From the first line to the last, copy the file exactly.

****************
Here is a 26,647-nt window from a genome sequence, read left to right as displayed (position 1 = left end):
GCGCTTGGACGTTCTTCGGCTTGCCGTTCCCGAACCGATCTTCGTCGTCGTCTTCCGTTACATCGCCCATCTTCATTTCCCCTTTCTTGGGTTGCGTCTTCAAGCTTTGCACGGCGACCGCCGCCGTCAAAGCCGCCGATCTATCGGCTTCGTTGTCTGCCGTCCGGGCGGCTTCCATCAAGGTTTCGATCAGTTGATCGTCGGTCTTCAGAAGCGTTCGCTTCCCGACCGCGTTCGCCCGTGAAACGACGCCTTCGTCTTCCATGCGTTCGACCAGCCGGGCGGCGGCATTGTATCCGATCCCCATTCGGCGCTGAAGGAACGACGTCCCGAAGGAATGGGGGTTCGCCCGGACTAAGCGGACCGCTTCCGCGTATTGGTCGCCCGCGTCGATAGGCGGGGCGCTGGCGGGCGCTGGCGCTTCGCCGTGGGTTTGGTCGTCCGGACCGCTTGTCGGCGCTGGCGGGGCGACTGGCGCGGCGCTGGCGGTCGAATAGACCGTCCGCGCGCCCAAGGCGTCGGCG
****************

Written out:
Here is a 26,647-nt window from a genome sequence, read left to right as displayed (position 1 = left end):
GCGCTTGGACGTTCTTCGGCTTGCCGTTCCCGAACCGATCTTCGTCGTCGTCTTCCGTTACATCGCCCATCTTCATTTCCCCTTTCTTGGGTTGCGTCTTCAAGCTTTGCACGGCGACCGCCGCCGTCAAAGCCGCCGATCTATCGGCTTCGTTGTCTGCCGTCCGGGCGGCTTCCATCAAGGTTTCGATCAGTTGATCGTCGGTCTTCAGAAGCGTTCGCTTCCCGACCGCGTTCGCCCGTGAAACGACGCCTTCGTCTTCCATGCGTTCGACCAGCCGGGCGGCGGCATTGTATCCGATCCCCATTCGGCGCTGAAGGAACGACGTCCCGAAGGAATGGGGGTTCGCCCGGACTAAGCGGACCGCTTCCGCGTATTGGTCGCCCGCGTCGATAGGCGGGGCGCTGGCGGGCGCTGGCGCTTCGCCGTGGGTTTGGTCGTCCGGACCGCTTGTCGGCGCTGGCGGGGCGACTGGCGCGGCGCTGGCGGTCGAATAGACCGTCCGCGCGCCCAAGGCGTCGGCG